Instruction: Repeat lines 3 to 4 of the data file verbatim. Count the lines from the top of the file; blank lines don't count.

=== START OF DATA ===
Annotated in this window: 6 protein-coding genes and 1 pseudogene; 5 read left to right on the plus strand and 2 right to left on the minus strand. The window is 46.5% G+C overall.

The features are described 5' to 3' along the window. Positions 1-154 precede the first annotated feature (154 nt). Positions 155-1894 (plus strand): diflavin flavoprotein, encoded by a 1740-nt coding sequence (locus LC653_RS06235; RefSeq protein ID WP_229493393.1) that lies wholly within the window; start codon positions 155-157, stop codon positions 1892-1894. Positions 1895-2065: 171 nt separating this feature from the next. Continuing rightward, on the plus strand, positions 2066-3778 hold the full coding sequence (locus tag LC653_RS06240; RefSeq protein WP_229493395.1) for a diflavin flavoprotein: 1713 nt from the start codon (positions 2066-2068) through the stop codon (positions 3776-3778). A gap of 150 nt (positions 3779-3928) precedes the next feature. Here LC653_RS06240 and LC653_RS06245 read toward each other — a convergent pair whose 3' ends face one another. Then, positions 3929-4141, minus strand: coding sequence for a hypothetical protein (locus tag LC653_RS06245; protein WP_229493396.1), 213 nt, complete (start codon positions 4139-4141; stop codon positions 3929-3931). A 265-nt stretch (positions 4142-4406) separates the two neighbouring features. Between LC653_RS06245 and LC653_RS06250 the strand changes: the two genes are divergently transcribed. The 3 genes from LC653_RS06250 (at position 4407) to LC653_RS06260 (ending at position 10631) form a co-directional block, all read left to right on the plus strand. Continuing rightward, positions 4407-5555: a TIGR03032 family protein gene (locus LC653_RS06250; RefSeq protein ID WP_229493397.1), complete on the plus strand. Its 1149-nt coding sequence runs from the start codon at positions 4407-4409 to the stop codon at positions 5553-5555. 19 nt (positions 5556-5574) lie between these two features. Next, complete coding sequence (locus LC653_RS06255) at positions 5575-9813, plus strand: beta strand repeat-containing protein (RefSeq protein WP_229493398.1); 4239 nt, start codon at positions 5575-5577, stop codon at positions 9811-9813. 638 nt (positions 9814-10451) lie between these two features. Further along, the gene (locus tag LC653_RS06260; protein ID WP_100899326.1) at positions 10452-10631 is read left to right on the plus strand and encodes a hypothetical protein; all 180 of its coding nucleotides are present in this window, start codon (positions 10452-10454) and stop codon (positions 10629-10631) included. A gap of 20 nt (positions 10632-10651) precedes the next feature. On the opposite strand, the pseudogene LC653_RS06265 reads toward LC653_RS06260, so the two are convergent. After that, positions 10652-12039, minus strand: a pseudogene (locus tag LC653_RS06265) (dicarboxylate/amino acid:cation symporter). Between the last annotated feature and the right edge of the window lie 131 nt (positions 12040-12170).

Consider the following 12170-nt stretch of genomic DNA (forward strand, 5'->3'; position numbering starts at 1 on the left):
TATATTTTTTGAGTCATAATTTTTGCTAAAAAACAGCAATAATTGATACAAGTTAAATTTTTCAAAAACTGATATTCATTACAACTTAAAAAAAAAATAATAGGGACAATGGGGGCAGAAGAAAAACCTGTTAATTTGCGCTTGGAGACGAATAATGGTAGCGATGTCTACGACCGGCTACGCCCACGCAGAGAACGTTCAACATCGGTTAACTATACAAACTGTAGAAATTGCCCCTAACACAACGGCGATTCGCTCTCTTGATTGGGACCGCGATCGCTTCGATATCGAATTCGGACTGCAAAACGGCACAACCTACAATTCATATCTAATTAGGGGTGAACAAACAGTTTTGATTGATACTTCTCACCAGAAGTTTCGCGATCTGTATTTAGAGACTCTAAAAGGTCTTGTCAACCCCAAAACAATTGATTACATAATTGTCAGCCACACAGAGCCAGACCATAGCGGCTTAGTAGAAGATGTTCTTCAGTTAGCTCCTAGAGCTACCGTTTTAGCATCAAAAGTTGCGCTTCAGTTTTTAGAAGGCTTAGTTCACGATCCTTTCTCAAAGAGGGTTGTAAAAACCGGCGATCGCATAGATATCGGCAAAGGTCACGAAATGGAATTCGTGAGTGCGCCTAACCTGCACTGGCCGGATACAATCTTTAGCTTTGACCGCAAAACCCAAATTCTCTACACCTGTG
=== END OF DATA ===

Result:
Consider the following 12170-nt stretch of genomic DNA (forward strand, 5'->3'; position numbering starts at 1 on the left):
TATATTTTTTGAGTCATAATTTTTGCTAAAAAACAGCAATAATTGATACAAGTTAAATTTTTCAAAAACTGATATTCATTACAACTTAAAAAAAAAATAATAGGGACAATGGGGGCAGAAGAAAAACCTGTTAATTTGCGCTTGGAGACGAATAATGGTAGCGATGTCTACGACCGGCTACGCCCACGCAGAGAACGTTCAACATCGGTTAACTATACAAACTGTAGAAATTGCCCCTAACACAACGGCGATTCGCTCTCTTGATTGGGACCGCGATCGCTTCGATATCGAATTCGGACTGCAAAACGGCACAACCTACAATTCATATCTAATTAGGGGTGAACAAACAGTTTTGATTGATACTTCTCACCAGAAGTTTCGCGATCTGTATTTAGAGACTCTAAAAGGTCTTGTCAACCCCAAAACAATTGATTACATAATTGTCAGCCACACAGAGCCAGACCATAGCGGCTTAGTAGAAGATGTTCTTCAGTTAGCTCCTAGAGCTACCGTTTTAGCATCAAAAGTTGCGCTTCAGTTTTTAGAAGGCTTAGTTCACGATCCTTTCTCAAAGAGGGTTGTAAAAACCGGCGATCGCATAGATATCGGCAAAGGTCACGAAATGGAATTCGTGAGTGCGCCTAACCTGCACTGGCCGGATACAATCTTTAGCTTTGACCGCAAAACCCAAATTCTCTACACCTGTG